Monday, January 19, 2009

Part 4 - "London, Baby!"

When the Friend's crew went to London back in 1998 they were too early for the London Eye. That's too bad from them, because it is easily one of the best things to do in a city that has a lot to offer. We made it our first stop after arriving at Waterloo station. The ride takes about half an hour, and by sheer luck the sun came out for that exact period, giving us a stunning view of the city. Despite the low clouds, we were still clearly able to make out the arch of Wembley Stadium. But the real treats are much closer by: Big Ben and the Houses of Parliament are right across the river. Buckingham Palace peeks from behind the trees at the end of St James' Park. Every time you turn around a new attraction has appeared as the wheel continues it's steady process. Since we only had a day in London, it was a great way to see as many sights as possible in a short space of time.

The sun stayed out long enough for us to walk across Westminster Bridge and get a closer look at the attractions around Parliament Square. By the time we had made our way into St James' Park, the heavy gray clouds had returned, and after our brief stop at Buckingham Palace, we walked back through the park in a snow shower. For Kristal a big highlight was the collection of rare wild fowl in the pond. They didn't seem to mind the cold, even though they were more often walking on the surface of the pond than swimming in it. The exotic ducks, geese and pelicans looked out of place in the snow, but were impressive all the same.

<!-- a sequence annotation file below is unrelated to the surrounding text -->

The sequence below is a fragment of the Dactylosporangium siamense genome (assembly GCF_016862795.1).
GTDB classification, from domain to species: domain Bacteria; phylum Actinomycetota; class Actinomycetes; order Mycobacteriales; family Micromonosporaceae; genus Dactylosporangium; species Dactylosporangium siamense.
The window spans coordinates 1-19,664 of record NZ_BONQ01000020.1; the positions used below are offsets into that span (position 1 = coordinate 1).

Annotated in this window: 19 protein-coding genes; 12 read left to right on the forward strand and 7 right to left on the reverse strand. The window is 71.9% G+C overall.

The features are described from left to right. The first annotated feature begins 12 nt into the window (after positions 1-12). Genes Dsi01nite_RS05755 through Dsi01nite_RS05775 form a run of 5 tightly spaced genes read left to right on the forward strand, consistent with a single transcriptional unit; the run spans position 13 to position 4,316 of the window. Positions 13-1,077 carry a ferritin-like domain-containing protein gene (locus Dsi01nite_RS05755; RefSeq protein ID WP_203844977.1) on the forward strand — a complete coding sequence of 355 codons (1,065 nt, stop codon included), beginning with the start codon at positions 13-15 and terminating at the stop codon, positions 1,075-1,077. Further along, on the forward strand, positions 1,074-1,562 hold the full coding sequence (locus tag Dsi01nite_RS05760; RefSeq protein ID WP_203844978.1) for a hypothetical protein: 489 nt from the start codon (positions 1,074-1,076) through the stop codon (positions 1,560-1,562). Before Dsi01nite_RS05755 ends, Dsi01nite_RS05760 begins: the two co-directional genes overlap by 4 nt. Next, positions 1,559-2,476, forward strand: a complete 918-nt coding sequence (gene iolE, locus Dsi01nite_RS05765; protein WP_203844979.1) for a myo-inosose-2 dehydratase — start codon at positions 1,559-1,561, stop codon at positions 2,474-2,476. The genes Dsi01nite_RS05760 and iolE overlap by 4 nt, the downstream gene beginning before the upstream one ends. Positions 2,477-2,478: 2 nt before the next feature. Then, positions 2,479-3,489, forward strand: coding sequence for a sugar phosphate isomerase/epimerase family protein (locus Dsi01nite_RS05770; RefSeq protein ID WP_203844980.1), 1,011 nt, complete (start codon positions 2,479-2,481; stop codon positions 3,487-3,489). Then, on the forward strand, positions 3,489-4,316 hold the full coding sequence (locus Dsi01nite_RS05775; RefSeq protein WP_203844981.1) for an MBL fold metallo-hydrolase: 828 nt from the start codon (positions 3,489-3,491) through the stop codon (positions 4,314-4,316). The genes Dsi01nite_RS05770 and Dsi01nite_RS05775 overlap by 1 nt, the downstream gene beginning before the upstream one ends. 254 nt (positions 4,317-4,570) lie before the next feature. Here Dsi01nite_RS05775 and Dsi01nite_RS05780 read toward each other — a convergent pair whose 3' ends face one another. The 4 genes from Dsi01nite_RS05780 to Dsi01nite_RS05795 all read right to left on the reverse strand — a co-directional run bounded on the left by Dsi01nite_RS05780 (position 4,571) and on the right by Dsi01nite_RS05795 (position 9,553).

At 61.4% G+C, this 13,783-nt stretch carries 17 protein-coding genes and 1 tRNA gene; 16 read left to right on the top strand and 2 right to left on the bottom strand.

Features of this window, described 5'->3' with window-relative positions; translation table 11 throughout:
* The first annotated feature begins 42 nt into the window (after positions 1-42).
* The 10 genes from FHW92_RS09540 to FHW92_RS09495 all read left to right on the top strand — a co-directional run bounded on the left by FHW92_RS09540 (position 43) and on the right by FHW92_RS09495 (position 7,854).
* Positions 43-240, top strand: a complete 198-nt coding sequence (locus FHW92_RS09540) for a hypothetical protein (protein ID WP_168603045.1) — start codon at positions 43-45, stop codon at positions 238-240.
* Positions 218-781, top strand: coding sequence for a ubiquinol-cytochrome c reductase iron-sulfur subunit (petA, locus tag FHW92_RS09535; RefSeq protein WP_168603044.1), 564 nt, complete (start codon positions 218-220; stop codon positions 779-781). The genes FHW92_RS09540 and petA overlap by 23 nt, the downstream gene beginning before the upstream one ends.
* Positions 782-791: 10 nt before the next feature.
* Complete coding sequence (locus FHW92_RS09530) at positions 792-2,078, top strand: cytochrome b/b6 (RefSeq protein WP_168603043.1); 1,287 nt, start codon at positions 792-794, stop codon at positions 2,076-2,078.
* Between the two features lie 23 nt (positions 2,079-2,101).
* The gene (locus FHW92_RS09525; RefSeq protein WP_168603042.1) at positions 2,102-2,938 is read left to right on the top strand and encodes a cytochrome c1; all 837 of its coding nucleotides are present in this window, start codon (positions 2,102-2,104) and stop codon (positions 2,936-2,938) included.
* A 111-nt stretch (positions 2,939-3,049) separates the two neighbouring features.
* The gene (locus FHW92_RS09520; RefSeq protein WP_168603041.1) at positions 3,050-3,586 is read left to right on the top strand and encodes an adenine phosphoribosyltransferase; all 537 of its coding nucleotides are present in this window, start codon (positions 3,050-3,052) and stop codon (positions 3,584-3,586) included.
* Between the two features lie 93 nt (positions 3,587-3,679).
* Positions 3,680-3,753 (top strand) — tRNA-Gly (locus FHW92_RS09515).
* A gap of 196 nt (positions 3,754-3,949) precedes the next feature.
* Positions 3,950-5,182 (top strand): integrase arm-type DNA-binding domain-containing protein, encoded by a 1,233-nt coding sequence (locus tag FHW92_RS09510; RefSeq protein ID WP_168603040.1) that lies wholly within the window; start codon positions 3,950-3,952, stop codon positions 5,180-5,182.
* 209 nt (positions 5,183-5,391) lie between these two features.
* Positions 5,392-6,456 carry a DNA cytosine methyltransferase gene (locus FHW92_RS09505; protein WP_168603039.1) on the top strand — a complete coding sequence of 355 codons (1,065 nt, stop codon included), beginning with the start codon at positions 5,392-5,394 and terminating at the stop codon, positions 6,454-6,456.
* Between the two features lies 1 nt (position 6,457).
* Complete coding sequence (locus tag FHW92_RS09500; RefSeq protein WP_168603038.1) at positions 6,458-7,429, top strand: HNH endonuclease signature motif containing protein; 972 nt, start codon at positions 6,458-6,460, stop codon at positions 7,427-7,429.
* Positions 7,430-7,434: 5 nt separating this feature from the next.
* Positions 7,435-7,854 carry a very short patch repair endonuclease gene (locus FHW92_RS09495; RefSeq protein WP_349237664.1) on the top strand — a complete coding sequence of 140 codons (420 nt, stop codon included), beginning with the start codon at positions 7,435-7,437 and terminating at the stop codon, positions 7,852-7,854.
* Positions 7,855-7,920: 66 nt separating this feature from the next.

By the time we reached Trafalgar Square it was time for some lunch, and we ducked into a traditional pub on Whitehall for a bite to eat. As usual, the best thing about the meal was the beer. The food itself was hit (delicious sausage sandwich) or miss (dry, well done burger). At least we we able to warm up. Next we took a trip on the Tube to get to the Oxford St area, so that Kristal could visit Liberty of London, and experience the lavish fabric selection. I have to say, it was quite an experience for me too. I had never been in a department store that had an Oyster and Champagne Bar!

Another quick trip on the Tube brought us to St Paul's Cathedral, but our real destination was right across the river. Crossing the Millennium bridge to the south bank we headed into the cavernous main hall of the Tate Modern art gallery. The building itself is a work of art that trumps a lot of the modern art nonsense in the galleries, but I was exciting to see some really famous pieces "in the flesh". It's always a surprise to find out how big (or small) a painting you've seen in pictures a hundred times is. Matisse's Snail is huge, and so is Sea Roses by Monet. The video installations are as always deeply disturbing, but my favorite artwork was an entire room of silverware, silver plates and other silvery items like trumpets flattened with a steam roller and suspended a few inches above the floor on fishing line. The effect was mesmerizing, as small air currents generated as the crowd shuffled through would make the items swing almost imperceptibly.

Once we seen all the art we could take, we wondered down the South Bank a little ways, past the reconstructed Globe Theatre, hoping to experience Borough Market. It was closed. So, it was time for another ride on the underground. We ended up in Leicester Square, and tried to find somewhere to eat, but we didn't know what we were looking for and only had a little money left. Whilst we enjoyed meandering around the theater district, we had no luck finding a place that looked good for dinner, so we headed back towards Waterloo. However, I happened to know of a little strip behind County Hall that has a bagel shop, a sushi place and a noodle bar, and the thought of noodles captured our appetites.

Then it really was time to get back on the train, and before we knew it, we were back on a plane crossing the ocean and leaving wintry England behind. We had a blast, and will return. Sometime. Soon...ish.

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